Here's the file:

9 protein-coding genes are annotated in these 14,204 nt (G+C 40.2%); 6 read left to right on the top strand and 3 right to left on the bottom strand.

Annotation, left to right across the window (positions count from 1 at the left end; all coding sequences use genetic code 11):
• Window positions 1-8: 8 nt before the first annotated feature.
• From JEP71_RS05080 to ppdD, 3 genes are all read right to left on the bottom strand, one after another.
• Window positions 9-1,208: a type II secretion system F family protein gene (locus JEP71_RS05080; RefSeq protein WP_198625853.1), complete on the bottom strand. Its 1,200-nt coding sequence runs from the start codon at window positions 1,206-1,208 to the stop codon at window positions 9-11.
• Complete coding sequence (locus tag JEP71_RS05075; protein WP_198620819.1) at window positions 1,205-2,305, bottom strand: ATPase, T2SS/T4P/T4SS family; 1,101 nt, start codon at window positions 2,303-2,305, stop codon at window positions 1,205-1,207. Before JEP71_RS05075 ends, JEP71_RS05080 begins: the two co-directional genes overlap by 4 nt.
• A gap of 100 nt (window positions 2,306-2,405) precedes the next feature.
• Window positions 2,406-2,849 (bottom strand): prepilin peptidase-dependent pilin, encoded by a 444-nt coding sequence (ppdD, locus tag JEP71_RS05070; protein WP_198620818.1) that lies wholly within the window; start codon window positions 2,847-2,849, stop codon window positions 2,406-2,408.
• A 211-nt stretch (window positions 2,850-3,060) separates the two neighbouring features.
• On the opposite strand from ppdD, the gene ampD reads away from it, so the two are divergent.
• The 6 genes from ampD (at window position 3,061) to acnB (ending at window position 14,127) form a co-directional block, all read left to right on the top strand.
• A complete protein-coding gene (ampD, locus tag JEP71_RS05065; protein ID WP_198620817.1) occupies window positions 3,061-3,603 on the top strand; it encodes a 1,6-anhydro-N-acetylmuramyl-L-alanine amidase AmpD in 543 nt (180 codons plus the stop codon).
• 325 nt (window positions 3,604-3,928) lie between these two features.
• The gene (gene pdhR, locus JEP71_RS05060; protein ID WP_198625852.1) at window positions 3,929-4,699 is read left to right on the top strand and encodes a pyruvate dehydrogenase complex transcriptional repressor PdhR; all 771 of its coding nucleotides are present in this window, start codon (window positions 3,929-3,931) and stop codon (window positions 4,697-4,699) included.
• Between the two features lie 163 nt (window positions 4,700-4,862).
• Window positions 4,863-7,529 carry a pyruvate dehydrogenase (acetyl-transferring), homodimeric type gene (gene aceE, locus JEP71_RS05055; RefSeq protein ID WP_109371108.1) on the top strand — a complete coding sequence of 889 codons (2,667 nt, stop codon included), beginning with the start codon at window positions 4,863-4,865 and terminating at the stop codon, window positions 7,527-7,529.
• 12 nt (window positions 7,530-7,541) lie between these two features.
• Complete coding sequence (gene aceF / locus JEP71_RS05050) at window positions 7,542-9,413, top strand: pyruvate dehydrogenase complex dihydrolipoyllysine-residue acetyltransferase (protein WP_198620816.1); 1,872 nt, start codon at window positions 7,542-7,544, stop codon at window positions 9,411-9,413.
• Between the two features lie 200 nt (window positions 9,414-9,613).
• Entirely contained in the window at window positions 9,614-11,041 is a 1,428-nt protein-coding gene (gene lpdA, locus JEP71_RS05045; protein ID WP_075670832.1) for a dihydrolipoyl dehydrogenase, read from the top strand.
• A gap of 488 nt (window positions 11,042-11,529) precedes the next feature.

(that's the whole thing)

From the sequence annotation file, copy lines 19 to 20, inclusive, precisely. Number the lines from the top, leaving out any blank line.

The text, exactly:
• Between the two features lie 200 nt (window positions 9,414-9,613).
• Entirely contained in the window at window positions 9,614-11,041 is a 1,428-nt protein-coding gene (gene lpdA, locus JEP71_RS05045; protein ID WP_075670832.1) for a dihydrolipoyl dehydrogenase, read from the top strand.